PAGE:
REVIEW: Disney's Beauty & the Beast at the Palace Theatre

The childhood classic has been reinvented, proving that it was made for the big stage.

By Emma Davidson | April 7th '22

A tale as old as time, Beauty and the Beast at the Palace Theatre is a production that transports you straight to the stages of broadway. 

The show embodies the childhood innocence of the 1991 film, wrapped up in red rose petals and flawless costume design – creating a tear-jerking show that debuts some of theatre’s brilliant new talents. 

It sees members of the original creative team collaborate again, with all the unforgettable songs directed by Jonathan Gill, who leads the orchestra captivating the audience with string sections and brass that the production would be lost without. 

Narrated by the one and only Angela Lansbury, who played the part of the original Mrs Potts in the 1991 film, you’re automatically five-years-old again being read the story by your grandmother at your bedside. It gives you a familiar sense of safety, one that may be long forgotten, lost in the innocence of youth. 

The play tells the story of Belle, a bookworm and outsider who’s struggling to fit in with her community. After her father is captured by the beast at the castle in the woods, she sets on a quest to find him, only to be captured herself but return with something even better – love. 

The part of Belle is played by one of theatre’s most exciting rising stars, Courtney Stapleton. Her previous performance credits are limited, but it’s difficult to see why this talented young woman isn’t on bigger stages. 

She’s inherently Belle, but with a refreshing take on Disney’s alternative princess. She’s strong, proud and convincing – creating a powerful role model for any young woman sat in the audience, with most wearing Belle’s signature yellow dress, staring in awe at the performer. 

2013’s X-Factor winner, Sam Bailey makes her debut as Mrs Potts and she’s just as you remember, winning you over with her performance that keeps you grounded throughout. Her vocals have that ever so friendly cockney-twang, and when joined by Chip, their acting will no doubt bring a gleamy tear to your eye.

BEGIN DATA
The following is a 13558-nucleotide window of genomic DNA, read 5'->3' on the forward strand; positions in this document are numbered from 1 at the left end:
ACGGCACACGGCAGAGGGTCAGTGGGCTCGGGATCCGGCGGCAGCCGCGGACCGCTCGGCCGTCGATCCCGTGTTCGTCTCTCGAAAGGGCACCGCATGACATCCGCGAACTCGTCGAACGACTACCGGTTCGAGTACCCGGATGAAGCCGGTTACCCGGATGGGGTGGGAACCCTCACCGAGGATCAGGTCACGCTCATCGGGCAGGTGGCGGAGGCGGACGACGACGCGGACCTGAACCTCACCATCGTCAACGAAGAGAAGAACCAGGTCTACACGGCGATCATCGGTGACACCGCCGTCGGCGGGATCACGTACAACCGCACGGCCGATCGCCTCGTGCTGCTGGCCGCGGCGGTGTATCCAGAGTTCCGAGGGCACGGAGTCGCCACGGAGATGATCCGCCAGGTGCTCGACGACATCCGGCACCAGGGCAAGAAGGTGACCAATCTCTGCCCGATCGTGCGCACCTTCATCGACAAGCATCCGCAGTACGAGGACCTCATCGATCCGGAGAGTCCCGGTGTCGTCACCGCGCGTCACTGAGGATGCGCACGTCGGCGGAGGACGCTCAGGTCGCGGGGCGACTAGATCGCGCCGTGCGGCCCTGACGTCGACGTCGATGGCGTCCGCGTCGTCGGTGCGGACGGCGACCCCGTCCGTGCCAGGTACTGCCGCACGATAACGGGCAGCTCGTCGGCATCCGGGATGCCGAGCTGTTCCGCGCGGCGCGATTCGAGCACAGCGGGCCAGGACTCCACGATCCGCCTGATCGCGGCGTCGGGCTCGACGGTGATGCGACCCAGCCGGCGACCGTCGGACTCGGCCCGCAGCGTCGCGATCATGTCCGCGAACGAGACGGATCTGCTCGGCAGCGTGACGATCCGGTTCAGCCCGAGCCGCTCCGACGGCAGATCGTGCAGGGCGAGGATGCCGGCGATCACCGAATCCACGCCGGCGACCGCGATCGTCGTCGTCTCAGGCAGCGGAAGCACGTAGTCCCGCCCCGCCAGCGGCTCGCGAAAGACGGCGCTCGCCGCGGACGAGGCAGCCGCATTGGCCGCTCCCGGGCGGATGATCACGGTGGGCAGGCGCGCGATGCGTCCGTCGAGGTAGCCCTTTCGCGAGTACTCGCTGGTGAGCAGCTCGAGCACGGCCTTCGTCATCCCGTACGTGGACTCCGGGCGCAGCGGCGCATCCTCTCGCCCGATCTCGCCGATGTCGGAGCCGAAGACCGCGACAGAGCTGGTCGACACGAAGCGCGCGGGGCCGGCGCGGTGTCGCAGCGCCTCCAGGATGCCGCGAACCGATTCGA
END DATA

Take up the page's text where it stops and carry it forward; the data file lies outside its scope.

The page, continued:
Beauty and the Beast was made for the stage, making itself known during the outstanding performance of ‘Be Our Guest’. One of the most memorable songs from the movie, the stage is transformed into 1950s Chicago, with the whole ensemble kicking their legs into the air and performing intricately choreographed routines that hail straight from the brain of Director and Choreographer, Matt West

This section was undoubtedly my favourite, and I think everyone else would agree. Its bright neon lit stage was a portal to another world, ending on an intricate tap routine that was led by Gavin Lee, the man behind Lumiere. He was charming and hilarious throughout, making you eagerly anticipate the next moment he’d walk onstage. 

Another highlight was Shaq Taylor’s performance of The Beast, he manages to capture the intimidating but soft side of the original 1991 character. There are parts where he’s terrifying, but he transcends this with his caring performance that’s joyful to watch. Another incredible young actor that’s surely got an astonishing career ahead. 

Beauty and the Beast at the Palace Theatre is running until Saturday 4th June 2022. The timeless classic has been brought to life by a cast confident enough to completely reinvent the childhood classic in a way that makes it feel like you’re watching it again for the very first time. 

Book your tickets to the performance via the link below.

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Disney’s Beauty & The Beast

Dates: Until Saturday 4th June
Cost: From £20
Venue: Palace Theatre

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